(pecūniae), (money) to be recovered. The quaestiō dē repetundīs (see quaestiones) was an extortion court established to secure compensation for the illegal acquisition of money or property by Romans in authority abroad. Gaius Sempronius Gracchus, finding the original standing court of 149 bc corrupt and its senatorial jurors unwilling to convict fellow‐senators, had a law passed, of which major fragments survive on bronze. It was a radical reform: those liable were now all senators, ex‐magistrates, or their close relatives (but not equestrians, who did not fall into either of the last two categories); prosecution took place through denunciation to the praetor; wronged parties or their delegates, even non‐Romans, were themselves expected to prosecute; a 50‐strong trial jury was drawn from an album of equestrians with no connections with the senate; the penalty was double repayment; rewards, including Roman citizenship, were offered to successful prosecutors; the whole trial procedure was set out in minute detail with emphasis on openness and accountability. Extortion was now clearly a criminal matter, and magistrates and senators might be convicted by their inferiors after being prosecuted by foreigners. The law caused understandable disquiet among the Roman aristocracy.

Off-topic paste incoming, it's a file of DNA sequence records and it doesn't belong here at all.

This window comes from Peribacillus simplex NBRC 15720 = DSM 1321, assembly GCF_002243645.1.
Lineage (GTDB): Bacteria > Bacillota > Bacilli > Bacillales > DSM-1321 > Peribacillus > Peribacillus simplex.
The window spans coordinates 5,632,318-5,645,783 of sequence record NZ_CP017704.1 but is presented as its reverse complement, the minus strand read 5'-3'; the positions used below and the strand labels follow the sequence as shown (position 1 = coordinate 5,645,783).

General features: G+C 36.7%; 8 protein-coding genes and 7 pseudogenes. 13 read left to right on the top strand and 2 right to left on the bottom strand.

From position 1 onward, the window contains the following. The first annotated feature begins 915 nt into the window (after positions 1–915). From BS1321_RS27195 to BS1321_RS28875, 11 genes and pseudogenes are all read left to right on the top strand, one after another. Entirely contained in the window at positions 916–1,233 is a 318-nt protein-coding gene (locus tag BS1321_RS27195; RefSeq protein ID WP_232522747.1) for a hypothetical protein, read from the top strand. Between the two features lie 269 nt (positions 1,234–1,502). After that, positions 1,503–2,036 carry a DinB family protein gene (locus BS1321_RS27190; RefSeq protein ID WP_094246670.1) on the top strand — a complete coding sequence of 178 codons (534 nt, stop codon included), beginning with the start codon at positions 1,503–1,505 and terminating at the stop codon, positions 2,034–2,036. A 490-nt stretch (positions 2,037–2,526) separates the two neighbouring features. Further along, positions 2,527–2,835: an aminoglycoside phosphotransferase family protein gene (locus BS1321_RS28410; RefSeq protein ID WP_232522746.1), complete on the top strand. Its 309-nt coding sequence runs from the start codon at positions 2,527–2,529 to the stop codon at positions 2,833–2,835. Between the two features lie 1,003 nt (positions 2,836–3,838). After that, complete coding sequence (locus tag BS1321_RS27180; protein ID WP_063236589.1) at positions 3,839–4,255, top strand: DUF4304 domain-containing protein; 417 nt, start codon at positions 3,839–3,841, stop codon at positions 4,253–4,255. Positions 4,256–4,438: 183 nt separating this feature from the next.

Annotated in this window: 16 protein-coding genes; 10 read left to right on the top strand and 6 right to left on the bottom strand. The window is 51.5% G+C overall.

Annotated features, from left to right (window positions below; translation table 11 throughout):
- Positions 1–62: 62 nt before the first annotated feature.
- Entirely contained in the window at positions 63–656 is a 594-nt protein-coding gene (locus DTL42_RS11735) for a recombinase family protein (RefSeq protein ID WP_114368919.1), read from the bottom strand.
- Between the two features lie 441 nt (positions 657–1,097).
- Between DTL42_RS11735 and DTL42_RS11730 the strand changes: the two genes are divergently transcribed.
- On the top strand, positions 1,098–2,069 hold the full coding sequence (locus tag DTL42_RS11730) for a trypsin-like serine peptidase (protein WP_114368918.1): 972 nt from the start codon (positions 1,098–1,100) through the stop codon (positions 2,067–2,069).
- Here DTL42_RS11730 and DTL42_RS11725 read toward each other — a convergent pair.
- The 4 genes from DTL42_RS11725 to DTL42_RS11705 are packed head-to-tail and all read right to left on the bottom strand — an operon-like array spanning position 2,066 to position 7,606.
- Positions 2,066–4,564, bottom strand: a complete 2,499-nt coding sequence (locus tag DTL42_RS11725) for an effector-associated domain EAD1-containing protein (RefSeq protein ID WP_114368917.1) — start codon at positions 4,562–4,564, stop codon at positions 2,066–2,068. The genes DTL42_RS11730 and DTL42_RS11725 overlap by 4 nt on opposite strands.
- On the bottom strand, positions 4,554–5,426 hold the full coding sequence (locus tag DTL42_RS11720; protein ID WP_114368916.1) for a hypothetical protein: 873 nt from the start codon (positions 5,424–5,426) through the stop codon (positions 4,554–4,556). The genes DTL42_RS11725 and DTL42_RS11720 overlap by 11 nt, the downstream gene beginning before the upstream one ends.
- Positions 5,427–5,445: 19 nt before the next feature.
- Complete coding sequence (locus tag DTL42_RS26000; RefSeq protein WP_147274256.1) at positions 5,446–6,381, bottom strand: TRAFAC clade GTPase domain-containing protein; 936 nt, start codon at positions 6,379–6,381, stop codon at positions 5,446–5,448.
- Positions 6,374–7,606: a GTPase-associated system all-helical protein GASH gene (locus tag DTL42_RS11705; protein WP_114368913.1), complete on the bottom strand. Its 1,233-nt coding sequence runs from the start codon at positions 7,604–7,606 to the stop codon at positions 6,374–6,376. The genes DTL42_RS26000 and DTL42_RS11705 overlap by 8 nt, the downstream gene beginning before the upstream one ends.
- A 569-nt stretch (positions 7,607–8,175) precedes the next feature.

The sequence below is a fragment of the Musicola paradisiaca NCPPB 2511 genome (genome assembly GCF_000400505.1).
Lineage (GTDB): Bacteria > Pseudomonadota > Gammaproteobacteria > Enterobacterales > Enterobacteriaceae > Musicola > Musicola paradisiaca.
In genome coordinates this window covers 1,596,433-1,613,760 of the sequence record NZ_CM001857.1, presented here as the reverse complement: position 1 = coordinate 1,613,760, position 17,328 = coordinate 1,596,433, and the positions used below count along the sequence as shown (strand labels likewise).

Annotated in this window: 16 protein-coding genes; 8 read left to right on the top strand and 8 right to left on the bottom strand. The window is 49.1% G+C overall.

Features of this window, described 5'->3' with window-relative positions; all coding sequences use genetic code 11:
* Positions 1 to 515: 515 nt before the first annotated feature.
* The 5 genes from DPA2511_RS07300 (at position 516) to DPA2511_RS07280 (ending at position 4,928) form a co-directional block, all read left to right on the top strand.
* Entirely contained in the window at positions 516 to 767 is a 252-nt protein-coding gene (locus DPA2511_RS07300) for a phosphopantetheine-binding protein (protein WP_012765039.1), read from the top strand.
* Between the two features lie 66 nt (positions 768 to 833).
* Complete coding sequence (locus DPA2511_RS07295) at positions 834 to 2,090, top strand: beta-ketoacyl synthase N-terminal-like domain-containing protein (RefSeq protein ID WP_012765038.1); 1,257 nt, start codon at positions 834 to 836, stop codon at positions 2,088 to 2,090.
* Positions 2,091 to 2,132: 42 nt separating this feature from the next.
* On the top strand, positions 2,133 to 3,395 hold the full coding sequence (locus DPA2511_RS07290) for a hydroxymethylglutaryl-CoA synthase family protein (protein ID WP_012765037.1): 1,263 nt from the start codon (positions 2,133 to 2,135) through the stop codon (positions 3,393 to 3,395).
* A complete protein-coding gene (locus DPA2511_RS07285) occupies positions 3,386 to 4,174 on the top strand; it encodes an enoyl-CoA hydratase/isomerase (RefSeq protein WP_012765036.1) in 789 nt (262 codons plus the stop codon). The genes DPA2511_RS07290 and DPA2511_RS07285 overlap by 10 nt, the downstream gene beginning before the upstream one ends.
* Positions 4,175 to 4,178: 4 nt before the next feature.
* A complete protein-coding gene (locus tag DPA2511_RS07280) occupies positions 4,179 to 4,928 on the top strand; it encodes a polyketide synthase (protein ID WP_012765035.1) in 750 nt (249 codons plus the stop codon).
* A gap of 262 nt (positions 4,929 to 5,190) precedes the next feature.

There was a reaction which led to variations in the composition of the juries (for which see quaestiones), and also reforms which in some ways strengthened the court, but also made it less accessible to non‐citizen victims of Roman misgovernment. Caesar's lex Iūlia de repetundis of 59 included a number of provisions regulating the behaviour of magistrates in provinces, some of which had earlier formed part of other laws. This law, comprehensive and elaborate, remained the basis of controlling misbehaviour of men in authority in the provinces under the emperors.
The emphasis in the law was now on punishing improper behaviour and the interests of the Roman state. The losses and sufferings of the victims were not so important in their own right as they had been in the law of Gaius Gracchus. In 4 bc Augustus procured a decree of the senate by which provincials who wished only simple restitution for their losses could with the senate's permission have their case investigated by five senatorial jurors. This return in effect to civil procedure, by reducing the defendant's liability, would be more likely to secure a conviction and compensation, and with less expense and inconvenience, thanks to the swift and simpler procedure. Cases involving criminal penalties continued alongside the new procedure and many were tried in the senate, after it came to be used as a court in the latter part of Augustus' reign. But senators were reluctant to condemn their peers, and men who enjoyed the emperor's favour were hard to convict. As a result, under Trajan, his clemency was invoked to prevent the punishment even of known offenders.
Subjects: Classical studies